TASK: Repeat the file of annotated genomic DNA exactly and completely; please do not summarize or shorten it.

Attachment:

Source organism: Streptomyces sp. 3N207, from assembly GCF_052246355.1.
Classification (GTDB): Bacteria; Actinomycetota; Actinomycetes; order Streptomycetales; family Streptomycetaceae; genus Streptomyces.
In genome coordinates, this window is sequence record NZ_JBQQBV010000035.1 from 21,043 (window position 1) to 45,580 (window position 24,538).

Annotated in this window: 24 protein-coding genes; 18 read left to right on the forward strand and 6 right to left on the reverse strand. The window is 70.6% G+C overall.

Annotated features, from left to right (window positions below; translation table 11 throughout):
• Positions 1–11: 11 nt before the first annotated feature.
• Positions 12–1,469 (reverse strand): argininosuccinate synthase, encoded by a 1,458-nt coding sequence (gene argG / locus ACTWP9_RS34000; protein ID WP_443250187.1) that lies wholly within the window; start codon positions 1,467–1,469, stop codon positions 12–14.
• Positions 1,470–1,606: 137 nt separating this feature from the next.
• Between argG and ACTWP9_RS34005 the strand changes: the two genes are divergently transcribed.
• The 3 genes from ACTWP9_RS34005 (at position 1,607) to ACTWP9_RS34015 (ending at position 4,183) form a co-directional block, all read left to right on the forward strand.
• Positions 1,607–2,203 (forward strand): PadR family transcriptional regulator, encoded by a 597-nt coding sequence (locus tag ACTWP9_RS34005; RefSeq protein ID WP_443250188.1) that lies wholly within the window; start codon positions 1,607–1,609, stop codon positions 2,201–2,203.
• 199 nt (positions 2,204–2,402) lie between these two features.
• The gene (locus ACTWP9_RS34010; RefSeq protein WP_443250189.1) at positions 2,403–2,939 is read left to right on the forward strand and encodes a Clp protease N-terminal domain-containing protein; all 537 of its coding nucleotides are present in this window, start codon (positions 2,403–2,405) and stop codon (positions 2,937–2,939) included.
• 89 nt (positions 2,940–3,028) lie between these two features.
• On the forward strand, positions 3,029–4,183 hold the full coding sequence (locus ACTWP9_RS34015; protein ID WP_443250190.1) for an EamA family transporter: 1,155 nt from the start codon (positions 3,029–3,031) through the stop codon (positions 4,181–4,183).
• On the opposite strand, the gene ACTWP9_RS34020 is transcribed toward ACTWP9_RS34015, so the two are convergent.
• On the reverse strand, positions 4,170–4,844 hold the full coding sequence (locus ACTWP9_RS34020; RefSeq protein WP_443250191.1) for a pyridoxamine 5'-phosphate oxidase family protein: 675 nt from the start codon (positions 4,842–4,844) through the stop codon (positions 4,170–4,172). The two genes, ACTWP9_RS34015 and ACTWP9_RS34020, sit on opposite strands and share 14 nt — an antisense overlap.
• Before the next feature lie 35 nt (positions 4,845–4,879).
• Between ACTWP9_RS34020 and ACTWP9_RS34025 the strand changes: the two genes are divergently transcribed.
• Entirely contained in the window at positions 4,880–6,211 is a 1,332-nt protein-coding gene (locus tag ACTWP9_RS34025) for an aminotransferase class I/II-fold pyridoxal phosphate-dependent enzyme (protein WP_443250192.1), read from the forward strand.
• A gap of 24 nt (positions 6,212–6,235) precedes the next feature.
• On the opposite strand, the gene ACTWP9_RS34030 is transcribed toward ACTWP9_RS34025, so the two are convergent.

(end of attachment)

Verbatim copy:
Source organism: Streptomyces sp. 3N207, from assembly GCF_052246355.1.
Classification (GTDB): Bacteria; Actinomycetota; Actinomycetes; order Streptomycetales; family Streptomycetaceae; genus Streptomyces.
In genome coordinates, this window is sequence record NZ_JBQQBV010000035.1 from 21,043 (window position 1) to 45,580 (window position 24,538).

Annotated in this window: 24 protein-coding genes; 18 read left to right on the forward strand and 6 right to left on the reverse strand. The window is 70.6% G+C overall.

Annotated features, from left to right (window positions below; translation table 11 throughout):
• Positions 1–11: 11 nt before the first annotated feature.
• Positions 12–1,469 (reverse strand): argininosuccinate synthase, encoded by a 1,458-nt coding sequence (gene argG / locus ACTWP9_RS34000; protein ID WP_443250187.1) that lies wholly within the window; start codon positions 1,467–1,469, stop codon positions 12–14.
• Positions 1,470–1,606: 137 nt separating this feature from the next.
• Between argG and ACTWP9_RS34005 the strand changes: the two genes are divergently transcribed.
• The 3 genes from ACTWP9_RS34005 (at position 1,607) to ACTWP9_RS34015 (ending at position 4,183) form a co-directional block, all read left to right on the forward strand.
• Positions 1,607–2,203 (forward strand): PadR family transcriptional regulator, encoded by a 597-nt coding sequence (locus tag ACTWP9_RS34005; RefSeq protein ID WP_443250188.1) that lies wholly within the window; start codon positions 1,607–1,609, stop codon positions 2,201–2,203.
• 199 nt (positions 2,204–2,402) lie between these two features.
• The gene (locus ACTWP9_RS34010; RefSeq protein WP_443250189.1) at positions 2,403–2,939 is read left to right on the forward strand and encodes a Clp protease N-terminal domain-containing protein; all 537 of its coding nucleotides are present in this window, start codon (positions 2,403–2,405) and stop codon (positions 2,937–2,939) included.
• 89 nt (positions 2,940–3,028) lie between these two features.
• On the forward strand, positions 3,029–4,183 hold the full coding sequence (locus ACTWP9_RS34015; protein ID WP_443250190.1) for an EamA family transporter: 1,155 nt from the start codon (positions 3,029–3,031) through the stop codon (positions 4,181–4,183).
• On the opposite strand, the gene ACTWP9_RS34020 is transcribed toward ACTWP9_RS34015, so the two are convergent.
• On the reverse strand, positions 4,170–4,844 hold the full coding sequence (locus ACTWP9_RS34020; RefSeq protein WP_443250191.1) for a pyridoxamine 5'-phosphate oxidase family protein: 675 nt from the start codon (positions 4,842–4,844) through the stop codon (positions 4,170–4,172). The two genes, ACTWP9_RS34015 and ACTWP9_RS34020, sit on opposite strands and share 14 nt — an antisense overlap.
• Before the next feature lie 35 nt (positions 4,845–4,879).
• Between ACTWP9_RS34020 and ACTWP9_RS34025 the strand changes: the two genes are divergently transcribed.
• Entirely contained in the window at positions 4,880–6,211 is a 1,332-nt protein-coding gene (locus tag ACTWP9_RS34025) for an aminotransferase class I/II-fold pyridoxal phosphate-dependent enzyme (protein WP_443250192.1), read from the forward strand.
• A gap of 24 nt (positions 6,212–6,235) precedes the next feature.
• On the opposite strand, the gene ACTWP9_RS34030 is transcribed toward ACTWP9_RS34025, so the two are convergent.